Thanks again for the helpful responses.

carozy

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Re: A Roth IRA or Just Investing for early retirement?
« Reply #11 on: June 30, 2014, 03:30:33 AM »
I didn't realize that.  Thanks.

And then you can "Roth Pipeline" the 401(k) money for access via the Roth.

"Roth Pipeline" ~ do you mean convert the 401(k) to a Roth?

frugal_engineer

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Re: A Roth IRA or Just Investing for early retirement?
« Reply #12 on: June 30, 2014, 06:01:12 AM »
While we have some Roth people interested in this thread I have a question:

When you've withdrawn contributions from your Roth (say for a house down payment), do you get to then put all that money back in?  Or have you forever lost those contributions and are still limited to $5500 per year?

matchewed

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Re: A Roth IRA or Just Investing for early retirement?
« Reply #13 on: June 30, 2014, 06:05:20 AM »
Wow, thanks for all the replies.  Very helpful info.  I have some reading to do!

After I am out of debt next month, I'll see about maximizing my contribution to the 401k at work.  The only other reason I haven't done it (besides being in debt) is because the 401k is managed mutual funds, no Vanguard or Fidelity-type choice.  My company was also recently bought, so I want to make sure there is still the company match going on.  (They took away our roll-over vacation/sick days so I'll have to look into the 401k match also.)  If there is no longer the company match, would that change people's ideas about maximizing that particular 401k?  Or would it be better to just go Roth with a Vanguard and individual investing in that case?

Thanks again for the helpful responses.

It depends on your particular circumstances. You'd have to run some numbers on the taxes and the savings first. I do have to say that you can try to lobby your HR department for better 401k choices. Get your fellow employees involved and pitch for what you want to see in your 401k. Can't hurt to ask and ask and ask...

Cromacster

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Re: A Roth IRA or Just Investing for early retirement?
« Reply #14 on: June 30, 2014, 06:15:10 AM »
While we have some Roth people interested in this thread I have a question:

When you've withdrawn contributions from your Roth (say for a house down payment), do you get to then put all that money back in?  Or have you forever lost those contributions and are still limited to $5500 per year?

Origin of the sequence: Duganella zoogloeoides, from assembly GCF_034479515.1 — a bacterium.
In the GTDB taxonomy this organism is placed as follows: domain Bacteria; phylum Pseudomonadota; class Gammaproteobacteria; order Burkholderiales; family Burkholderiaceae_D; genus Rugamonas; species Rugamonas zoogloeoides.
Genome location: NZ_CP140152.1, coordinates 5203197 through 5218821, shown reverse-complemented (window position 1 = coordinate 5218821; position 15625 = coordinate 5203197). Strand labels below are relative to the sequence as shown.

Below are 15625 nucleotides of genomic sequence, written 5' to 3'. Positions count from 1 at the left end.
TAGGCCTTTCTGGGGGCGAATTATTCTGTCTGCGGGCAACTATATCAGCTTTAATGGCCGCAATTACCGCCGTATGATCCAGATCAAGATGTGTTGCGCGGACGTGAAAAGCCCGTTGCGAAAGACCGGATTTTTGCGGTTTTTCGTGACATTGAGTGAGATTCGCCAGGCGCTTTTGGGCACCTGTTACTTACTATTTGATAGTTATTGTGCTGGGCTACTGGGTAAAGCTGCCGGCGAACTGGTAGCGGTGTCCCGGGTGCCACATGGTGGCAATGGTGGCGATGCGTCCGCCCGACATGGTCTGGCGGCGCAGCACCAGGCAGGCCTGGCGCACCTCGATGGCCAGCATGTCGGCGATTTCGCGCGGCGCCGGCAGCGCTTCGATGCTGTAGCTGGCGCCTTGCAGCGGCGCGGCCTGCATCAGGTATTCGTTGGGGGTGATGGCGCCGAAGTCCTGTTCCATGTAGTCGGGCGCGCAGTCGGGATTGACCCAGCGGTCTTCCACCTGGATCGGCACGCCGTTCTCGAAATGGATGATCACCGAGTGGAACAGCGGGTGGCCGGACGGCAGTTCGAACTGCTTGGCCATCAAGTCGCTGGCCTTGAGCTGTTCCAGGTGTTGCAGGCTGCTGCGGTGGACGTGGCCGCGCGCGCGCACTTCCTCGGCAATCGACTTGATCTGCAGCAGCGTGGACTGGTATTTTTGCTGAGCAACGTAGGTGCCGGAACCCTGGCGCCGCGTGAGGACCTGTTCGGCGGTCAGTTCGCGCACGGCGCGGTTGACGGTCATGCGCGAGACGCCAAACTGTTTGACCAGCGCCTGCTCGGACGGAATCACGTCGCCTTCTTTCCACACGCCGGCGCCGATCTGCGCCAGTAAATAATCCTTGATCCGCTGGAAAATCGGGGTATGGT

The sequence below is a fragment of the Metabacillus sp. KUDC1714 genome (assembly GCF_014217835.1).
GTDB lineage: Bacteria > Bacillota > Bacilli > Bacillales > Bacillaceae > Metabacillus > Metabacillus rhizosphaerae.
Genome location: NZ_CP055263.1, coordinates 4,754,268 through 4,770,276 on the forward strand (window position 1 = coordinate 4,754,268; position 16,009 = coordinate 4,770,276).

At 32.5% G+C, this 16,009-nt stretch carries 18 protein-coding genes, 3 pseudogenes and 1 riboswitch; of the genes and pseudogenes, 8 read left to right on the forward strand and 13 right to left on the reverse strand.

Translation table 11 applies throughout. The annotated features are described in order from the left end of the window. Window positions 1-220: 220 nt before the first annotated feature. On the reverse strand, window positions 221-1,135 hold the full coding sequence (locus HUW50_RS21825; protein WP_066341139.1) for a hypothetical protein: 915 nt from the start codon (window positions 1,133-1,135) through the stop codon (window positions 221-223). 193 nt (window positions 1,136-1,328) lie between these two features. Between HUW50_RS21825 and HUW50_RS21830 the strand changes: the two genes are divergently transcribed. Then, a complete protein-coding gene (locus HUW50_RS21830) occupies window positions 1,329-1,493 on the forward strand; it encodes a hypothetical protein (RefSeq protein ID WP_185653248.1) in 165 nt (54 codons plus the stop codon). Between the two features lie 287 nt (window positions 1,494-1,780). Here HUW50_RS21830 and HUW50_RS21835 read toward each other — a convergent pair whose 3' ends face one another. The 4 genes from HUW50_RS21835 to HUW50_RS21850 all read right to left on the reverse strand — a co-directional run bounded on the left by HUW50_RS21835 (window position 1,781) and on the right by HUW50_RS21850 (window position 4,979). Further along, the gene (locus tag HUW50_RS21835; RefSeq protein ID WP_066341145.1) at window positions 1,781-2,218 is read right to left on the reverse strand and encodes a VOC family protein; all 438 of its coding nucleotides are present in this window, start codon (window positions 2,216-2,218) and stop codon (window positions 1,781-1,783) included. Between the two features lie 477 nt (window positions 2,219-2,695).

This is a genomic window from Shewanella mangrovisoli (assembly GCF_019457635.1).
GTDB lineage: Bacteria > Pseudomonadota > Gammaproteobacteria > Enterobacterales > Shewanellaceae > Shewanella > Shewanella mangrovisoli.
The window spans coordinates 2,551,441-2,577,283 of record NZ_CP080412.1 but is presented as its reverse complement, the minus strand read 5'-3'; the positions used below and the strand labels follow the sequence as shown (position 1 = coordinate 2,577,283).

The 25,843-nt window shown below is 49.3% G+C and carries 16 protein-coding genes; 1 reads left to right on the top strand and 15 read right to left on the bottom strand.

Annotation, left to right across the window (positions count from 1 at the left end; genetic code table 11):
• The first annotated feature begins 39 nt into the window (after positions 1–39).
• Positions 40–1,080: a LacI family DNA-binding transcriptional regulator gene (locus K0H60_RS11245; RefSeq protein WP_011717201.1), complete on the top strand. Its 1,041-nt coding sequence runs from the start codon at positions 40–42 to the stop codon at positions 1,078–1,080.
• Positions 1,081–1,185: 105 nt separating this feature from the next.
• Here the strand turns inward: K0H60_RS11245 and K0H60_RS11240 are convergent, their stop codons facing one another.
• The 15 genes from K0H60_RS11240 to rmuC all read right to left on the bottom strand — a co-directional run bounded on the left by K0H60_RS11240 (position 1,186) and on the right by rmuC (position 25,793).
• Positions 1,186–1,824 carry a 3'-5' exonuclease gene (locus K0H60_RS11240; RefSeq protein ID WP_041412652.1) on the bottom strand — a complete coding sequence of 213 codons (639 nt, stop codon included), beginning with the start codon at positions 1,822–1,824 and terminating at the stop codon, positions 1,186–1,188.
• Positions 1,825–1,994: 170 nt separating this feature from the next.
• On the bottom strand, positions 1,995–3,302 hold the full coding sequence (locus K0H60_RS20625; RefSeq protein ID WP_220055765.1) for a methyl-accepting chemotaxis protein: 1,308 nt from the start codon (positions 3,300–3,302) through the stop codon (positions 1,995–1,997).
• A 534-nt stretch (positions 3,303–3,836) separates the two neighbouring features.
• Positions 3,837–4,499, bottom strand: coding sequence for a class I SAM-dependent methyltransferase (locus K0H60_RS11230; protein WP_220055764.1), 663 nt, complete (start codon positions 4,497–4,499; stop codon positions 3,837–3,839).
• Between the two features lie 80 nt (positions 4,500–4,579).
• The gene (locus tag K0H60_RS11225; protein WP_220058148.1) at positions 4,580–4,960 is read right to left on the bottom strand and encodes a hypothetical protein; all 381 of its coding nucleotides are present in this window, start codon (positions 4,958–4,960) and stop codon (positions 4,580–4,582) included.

Short answer, no those contributions are gone forever.

There is a grace period, I think 60 days.  But chances are if you are withdrawing money for a house, you won't be able to make that amount of money to put back in within 60 days.  Which is really why money in a roth should stay in the roth. 


lackofstache

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Re: A Roth IRA or Just Investing for early retirement?
« Reply #15 on: June 30, 2014, 11:52:50 AM »
If the 401(k) has no match, I'd go for the Roth & then individual investments through Vanguard or in 401(K). Once the EF is fully funded and you're comfy with it, I'd go 401(K) up to match>Roth maxed out>401(K) maxed out (if low enough fees to be beneficial)>Outside investments

carozy

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Re: A Roth IRA or Just Investing for early retirement?
« Reply #16 on: June 30, 2014, 01:23:30 PM »
If the 401(k) has no match, I'd go for the Roth & then individual investments through Vanguard or in 401(K). Once the EF is fully funded and you're comfy with it, I'd go 401(K) up to match>Roth maxed out>401(K) maxed out (if low enough fees to be beneficial)>Outside investments

Thanks, that is along the lines of what I am thinking.  So my company matches 50% up to 6% contribution, so I would contribute 6% to my 401(k), then I max out a Roth ($5500), and because the 401(k) has fees/is not Vanguard/Fidelity, I would use whatever I have left to just invest.  (In the mean time try to get my company to let me do Vanguard.)

Thanks everyone again, your responses are very helpful.